Growing Knowledge

Read the latest insights from our experts as they cover agronomy issues that matter most to you and your operation.

Managing a Clean, Sustainable Operation

Adam Mangum
Marketing Manager, Plant Nutrition
Spills can happen in any type of operation, including farms. Fuel leaks around machinery filling stations or fuel tanks, and pesticide spills in the field, around tank-mix areas or in storage buildings are not uncommon. Handling these mishaps promptly can help you keep areas clean and prevent dead zones from limiting how you use the affected areas of your farm.
In the past, managing spills typically required costly physical remediation. Excavation equipment was needed to dig out the affected soil and contaminants needed to be disposed of at a properly equipped site.
While phyical remediation is still a viable fix for some large chemical and fuel spills, new technology offers a more economical and environmentally friendly option for managing spills in agriculture settings. Parvus™ biological remediator employs living microorganisms to remove chemicals and fuel in the soil and on hard surfaces.
Eliminating spills naturally
Instead of having to physically remove contaminated soil, this innovative biological remediator can be applied to the affected site in a spray or granule form that must be activated with water. After coming into contact with the spilled fuel or pesticide, the microbes do what comes naturally – they consume the material, removing it from the soil or surface area.
The microbes continue to feast over time until the fuel or chemical is gone, leaving the affected soil or surface clean. Field tests with common herbicide active ingredients such as glyphosate, atrazine and fomesafen showed that Parvus™ biological remediator reduced the amount of chemicals in the soil by 70 percent or more within 21 days. After their fuel or chemical food source is gone, the number of microbes decreases and the bacteria become part of the soil’s indigenous background microbial population.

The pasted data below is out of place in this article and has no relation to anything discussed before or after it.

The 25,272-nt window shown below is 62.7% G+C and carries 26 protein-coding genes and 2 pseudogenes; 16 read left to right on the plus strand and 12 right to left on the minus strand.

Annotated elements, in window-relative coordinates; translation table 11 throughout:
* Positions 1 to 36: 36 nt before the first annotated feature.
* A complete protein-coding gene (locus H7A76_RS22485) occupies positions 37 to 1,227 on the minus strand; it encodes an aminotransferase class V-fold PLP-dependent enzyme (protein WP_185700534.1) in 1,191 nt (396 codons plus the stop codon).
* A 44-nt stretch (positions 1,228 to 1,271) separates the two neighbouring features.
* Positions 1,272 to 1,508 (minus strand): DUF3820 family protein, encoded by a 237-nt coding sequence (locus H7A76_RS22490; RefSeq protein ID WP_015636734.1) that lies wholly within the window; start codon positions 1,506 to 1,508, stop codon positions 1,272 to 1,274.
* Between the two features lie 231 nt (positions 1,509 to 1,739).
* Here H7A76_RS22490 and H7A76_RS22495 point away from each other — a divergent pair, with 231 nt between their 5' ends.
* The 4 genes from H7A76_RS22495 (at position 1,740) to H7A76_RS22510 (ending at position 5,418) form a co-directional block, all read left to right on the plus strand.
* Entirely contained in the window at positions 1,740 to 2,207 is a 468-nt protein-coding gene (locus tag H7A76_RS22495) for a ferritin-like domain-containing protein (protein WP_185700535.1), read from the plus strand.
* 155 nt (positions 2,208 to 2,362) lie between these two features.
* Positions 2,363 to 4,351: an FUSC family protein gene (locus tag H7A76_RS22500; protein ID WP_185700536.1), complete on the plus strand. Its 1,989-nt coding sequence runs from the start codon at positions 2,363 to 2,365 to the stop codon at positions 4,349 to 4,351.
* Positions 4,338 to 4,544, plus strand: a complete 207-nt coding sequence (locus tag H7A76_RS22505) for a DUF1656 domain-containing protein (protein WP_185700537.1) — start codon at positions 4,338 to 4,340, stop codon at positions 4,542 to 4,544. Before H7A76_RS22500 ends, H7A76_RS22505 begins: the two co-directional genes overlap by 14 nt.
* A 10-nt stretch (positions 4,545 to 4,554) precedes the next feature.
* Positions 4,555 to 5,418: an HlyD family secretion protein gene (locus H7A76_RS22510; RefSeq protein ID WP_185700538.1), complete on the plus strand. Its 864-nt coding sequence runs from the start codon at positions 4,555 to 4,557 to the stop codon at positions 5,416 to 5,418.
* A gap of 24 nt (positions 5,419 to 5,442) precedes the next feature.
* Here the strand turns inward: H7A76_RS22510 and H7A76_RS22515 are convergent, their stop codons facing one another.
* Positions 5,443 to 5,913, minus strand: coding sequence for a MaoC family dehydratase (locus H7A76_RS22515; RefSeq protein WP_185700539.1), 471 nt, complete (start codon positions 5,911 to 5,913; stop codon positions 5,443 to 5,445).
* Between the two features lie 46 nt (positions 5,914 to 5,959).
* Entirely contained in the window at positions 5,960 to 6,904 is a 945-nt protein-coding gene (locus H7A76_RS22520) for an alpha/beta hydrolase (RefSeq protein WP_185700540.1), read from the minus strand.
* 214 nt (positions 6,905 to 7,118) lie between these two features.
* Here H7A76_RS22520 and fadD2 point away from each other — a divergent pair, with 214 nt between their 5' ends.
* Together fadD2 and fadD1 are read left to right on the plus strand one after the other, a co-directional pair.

Be prepared
Since we never know when a spill will occur, it’s a good idea to keep Parvus™ biological remediator on hand for fast treatment, before the fuel or chemical has time to penetrate deeper into the soil. While this biological remediator should be applied as soon as possible after a spill occurs, it also works effectively when applied days, weeks, months or years later.
For more tips on proactively managing spills to protect your land, contact your local WinField United retailer.

Preserving land and water

Randy Brown, Ph.D.
Senior Manager – Lead, Regional Agronomists
There are many things farmers are doing to keep their fields and adjacent waterways as healthy as possible and still provide for profit potential. WinField United continues to supply data and tools to help you and other farmers increase yield potential for every drop of water used. In turn, you play a vital role in promoting land and water conservation through various management practices.
Nutrient management
Some of the biggest gains not only in sustainability but also in yield potential come from applying nutrients closer to the time crops use them. For example, Answer Plot® trials have shown that strategic application timing can help reduce the financial and environmental costs of applying excess nitrogen.
My colleague Ryan Wolf, agronomy manager, also attributes successful nutrient management to strategic tissue sampling. “Well-timed tissue sampling allows farmers to respond with targeted nutrient applications only when needed and not to apply nutrients that are not needed,” he says.
Irrigation management
Using water probes in irrigated fields lets you see the amount of water in your soil profile, allowing you to make better irrigation decisions. In the past, we tended to over-irrigate because we didn’t know what the moisture in our soil profile looked like. Much like nutrient management, irrigation management and water probes aid agronomic decision-making so you provide only the amount of water that’s needed at optimal times.
Land management
You may use buffer strips, grass waterways, or minimum- or no-till methods to manage soil integrity and nutrient runoff, depending on the part of the country you’re in. Cover crops are another way to capture nutrients and build soil health.
Genetics and trait technologies
New seed technologies can also help promote sustainability. “Traits that add herbicide tolerance and insect protection save pounds of pesticides from being applied to crops during the season,” says Wolf.